People learn at different rates. Ralph quickly wised up, and it took me about twenty-two years to come to the same conclusions. Others never arrive at that point. They keep on desperately clinging to religion as the answer to life and its problems.

Ralph said...

Allen, you remind me of that saying by Mark Twain. He tells us that we should be careful only to take those lessons from life which is intended. As Twain said, a cat that sits on a hot stove lid will never sit on another hot stove lid. But he won't sit on a cold one, either.

One of the more interesting books I read after I came out of the church was Marshall McLuhan's "Understanding Media".

The title is dry, but it's an amazing book. McLuhan writes about how media shapes our consciousness. For example, he talks about the alphabet and mechanical print introduced by Gutenberg shaped our concept of space as homogenous, continuous and discrete.

Print technology expands and adds one at a time, building up large conglomerates of civilization.

This leads to such discoveries as calculus.

But electronic technology with communications at the speed of light makes space non-visual, non-continuous, non-linear.

For centuries, scholars equated "God" with the developing literate idea of mechanical, repeatable, linear structure of reality.

But electronic technology is not directly dependent on print. It takes away the continuous and discrete and makes everything seem to happen all at once, without the apparent synchronization of the tick-tock watch.

Purple writes of the impossiblity of a God consistent with time. In fact, our concepts of a watchmaker God were nothing more than the synchronous development of Newton's mechanical universe, which itself was the result of print technology.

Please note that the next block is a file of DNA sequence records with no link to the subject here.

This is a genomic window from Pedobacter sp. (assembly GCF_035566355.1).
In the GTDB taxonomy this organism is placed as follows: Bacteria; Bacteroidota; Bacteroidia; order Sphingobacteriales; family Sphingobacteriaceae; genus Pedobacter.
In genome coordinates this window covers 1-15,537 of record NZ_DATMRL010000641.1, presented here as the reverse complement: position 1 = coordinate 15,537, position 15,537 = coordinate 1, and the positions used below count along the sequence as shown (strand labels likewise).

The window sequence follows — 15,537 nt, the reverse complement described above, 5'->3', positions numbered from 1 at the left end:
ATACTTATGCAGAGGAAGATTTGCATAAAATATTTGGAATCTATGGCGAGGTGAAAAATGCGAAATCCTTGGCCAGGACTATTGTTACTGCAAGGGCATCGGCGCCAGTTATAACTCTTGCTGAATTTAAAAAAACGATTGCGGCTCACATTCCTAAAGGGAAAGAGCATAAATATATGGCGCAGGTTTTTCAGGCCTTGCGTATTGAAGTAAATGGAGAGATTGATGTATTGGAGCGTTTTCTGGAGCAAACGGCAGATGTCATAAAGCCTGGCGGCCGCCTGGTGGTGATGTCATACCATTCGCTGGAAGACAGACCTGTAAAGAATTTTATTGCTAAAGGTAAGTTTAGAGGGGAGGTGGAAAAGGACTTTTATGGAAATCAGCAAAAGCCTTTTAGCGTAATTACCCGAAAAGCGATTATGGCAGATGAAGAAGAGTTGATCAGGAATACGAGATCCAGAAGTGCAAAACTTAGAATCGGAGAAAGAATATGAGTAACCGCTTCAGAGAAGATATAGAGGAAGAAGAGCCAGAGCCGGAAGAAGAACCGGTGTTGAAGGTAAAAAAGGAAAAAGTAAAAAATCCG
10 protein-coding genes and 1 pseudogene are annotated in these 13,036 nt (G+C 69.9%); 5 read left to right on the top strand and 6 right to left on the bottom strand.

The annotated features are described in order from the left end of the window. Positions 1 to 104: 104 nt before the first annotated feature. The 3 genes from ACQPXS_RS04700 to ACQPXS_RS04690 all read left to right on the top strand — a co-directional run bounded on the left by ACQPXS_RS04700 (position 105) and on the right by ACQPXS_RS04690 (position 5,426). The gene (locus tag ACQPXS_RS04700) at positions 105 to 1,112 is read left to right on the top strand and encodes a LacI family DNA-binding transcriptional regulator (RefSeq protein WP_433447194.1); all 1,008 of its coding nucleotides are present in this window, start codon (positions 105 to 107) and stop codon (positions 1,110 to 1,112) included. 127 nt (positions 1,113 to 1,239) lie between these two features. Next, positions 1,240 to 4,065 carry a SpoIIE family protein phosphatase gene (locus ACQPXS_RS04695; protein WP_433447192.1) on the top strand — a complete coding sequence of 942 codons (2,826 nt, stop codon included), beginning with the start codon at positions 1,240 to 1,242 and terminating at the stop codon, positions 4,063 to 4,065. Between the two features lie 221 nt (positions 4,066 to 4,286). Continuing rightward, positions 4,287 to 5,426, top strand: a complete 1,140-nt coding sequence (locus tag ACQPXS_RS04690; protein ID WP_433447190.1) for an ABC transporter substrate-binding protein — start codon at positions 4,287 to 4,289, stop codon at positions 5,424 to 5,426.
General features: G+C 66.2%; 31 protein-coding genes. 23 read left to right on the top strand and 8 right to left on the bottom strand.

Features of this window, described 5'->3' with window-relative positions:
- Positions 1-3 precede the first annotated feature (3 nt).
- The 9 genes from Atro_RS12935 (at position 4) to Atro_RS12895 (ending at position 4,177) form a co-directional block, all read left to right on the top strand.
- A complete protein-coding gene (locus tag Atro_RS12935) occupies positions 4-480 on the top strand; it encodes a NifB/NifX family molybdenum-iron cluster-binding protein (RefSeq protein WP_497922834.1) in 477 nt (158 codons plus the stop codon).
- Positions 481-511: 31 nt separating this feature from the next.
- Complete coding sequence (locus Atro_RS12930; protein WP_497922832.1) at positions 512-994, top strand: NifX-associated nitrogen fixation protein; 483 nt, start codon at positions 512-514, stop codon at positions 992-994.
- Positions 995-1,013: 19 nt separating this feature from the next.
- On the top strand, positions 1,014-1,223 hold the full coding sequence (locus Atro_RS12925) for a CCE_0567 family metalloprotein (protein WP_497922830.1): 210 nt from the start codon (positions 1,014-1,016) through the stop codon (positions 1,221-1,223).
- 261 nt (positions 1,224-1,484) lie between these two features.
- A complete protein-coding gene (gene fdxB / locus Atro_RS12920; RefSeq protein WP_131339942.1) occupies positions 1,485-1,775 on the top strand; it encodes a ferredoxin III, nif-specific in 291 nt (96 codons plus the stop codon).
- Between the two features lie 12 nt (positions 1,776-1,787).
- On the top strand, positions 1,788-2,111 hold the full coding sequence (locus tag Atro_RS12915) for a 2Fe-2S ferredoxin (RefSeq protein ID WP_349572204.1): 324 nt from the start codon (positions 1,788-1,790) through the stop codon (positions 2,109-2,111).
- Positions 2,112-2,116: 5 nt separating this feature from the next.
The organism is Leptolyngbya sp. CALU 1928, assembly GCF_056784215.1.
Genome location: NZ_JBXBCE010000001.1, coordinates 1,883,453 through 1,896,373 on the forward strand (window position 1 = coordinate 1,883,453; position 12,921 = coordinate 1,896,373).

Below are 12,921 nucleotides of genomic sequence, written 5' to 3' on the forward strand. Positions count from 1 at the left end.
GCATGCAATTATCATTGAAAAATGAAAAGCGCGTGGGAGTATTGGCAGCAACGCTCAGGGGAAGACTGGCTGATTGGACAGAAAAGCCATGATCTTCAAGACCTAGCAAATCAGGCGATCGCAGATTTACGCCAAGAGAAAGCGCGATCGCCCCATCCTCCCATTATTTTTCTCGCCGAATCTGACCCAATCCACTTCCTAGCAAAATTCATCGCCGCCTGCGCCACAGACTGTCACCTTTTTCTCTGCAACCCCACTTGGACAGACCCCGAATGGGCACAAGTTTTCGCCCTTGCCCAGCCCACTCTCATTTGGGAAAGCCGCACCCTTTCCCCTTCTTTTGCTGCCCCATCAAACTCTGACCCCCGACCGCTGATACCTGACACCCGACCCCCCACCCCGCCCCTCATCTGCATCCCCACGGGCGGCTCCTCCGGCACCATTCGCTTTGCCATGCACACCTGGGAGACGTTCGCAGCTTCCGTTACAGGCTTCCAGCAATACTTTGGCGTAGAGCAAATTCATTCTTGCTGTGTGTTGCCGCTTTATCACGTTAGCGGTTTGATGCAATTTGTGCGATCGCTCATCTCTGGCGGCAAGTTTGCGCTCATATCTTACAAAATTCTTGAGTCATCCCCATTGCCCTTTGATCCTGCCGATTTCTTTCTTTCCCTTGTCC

But you see, Paul never admitted to such an organized perspective of God based on mechanical decisions. If the bible teaches the truth in an absolute sense, it must demonstrate exactly the logical step by step process toward integrative truth. But Godel shows this is impossible. Truth in an absolute sense does not compute. The truth about an absolute God, therefore, would also not be computable, which means there exists no decision procedure for defining or 'deciding' God, which means that Paul was correct.

If the bible did lead us to a complete, consistent understanding of God, Godel's theorem could not exist. If there is no decision procedure to demonstrate a way to God, then reason is not sufficient to lead us to absolute truth, which is the resulting conclusion of Godel's theorem.

IOW, as the medieval philosophers believed, reason is not sufficient. There must be more.

Purple Hymnal said...

"If some others have examples they can share, please feel free to write an article, send an email or add them to the comments in this blog."

I knew I said I wasn't going to comment anymore, but I saw this, and couldn't resist. Does that qualify? ;-)

Hypocrisy, where shall I begin? We were told how "unified" we were from the pulpit, but the cliques and social stigmas in the smaller (for the times) of the two congregations I grew up in, were truly heartless.

The ministers in this very same congregation knew about the changes months before they were going to happen, and a deacon and his family were caught chowing down on unclean food at a local restaurant, whilst the rest of us were being faithful to a truth that was going to be proven false.

How about the minister who used to be a carbon copy of Hitler, delivering the "don't hide your light under a bushel" sermon, shortly after the trinitarianism was being introduced to the church?

How about the leaders of the church turning their backs on everything they had ever been taught, and the people who believed in the very principles that they tore down, in one fell swoop? (Without removing the totalitarianism from the system, I add.)

How about every person fellowshipping at Sabbath services, with their best and brightest smiles, with their firmest and happiest handshakes...who in reality felt like a dog's breakfast inside?

Shall I go on?

Ralph said...

When the Tkach forces took over, I had been out of the church for many years. But my best friend from the old days invited me to a bible study at his home which was to be conducted by a WCG minister who would explain the changes.

I sat in the meeting and waited for the minister to speak, and then began asking him questions, which he couldn't answer. Then I answered them for him.

After about an hour of this, we took a break and my friend's wife offered everyone refreshments.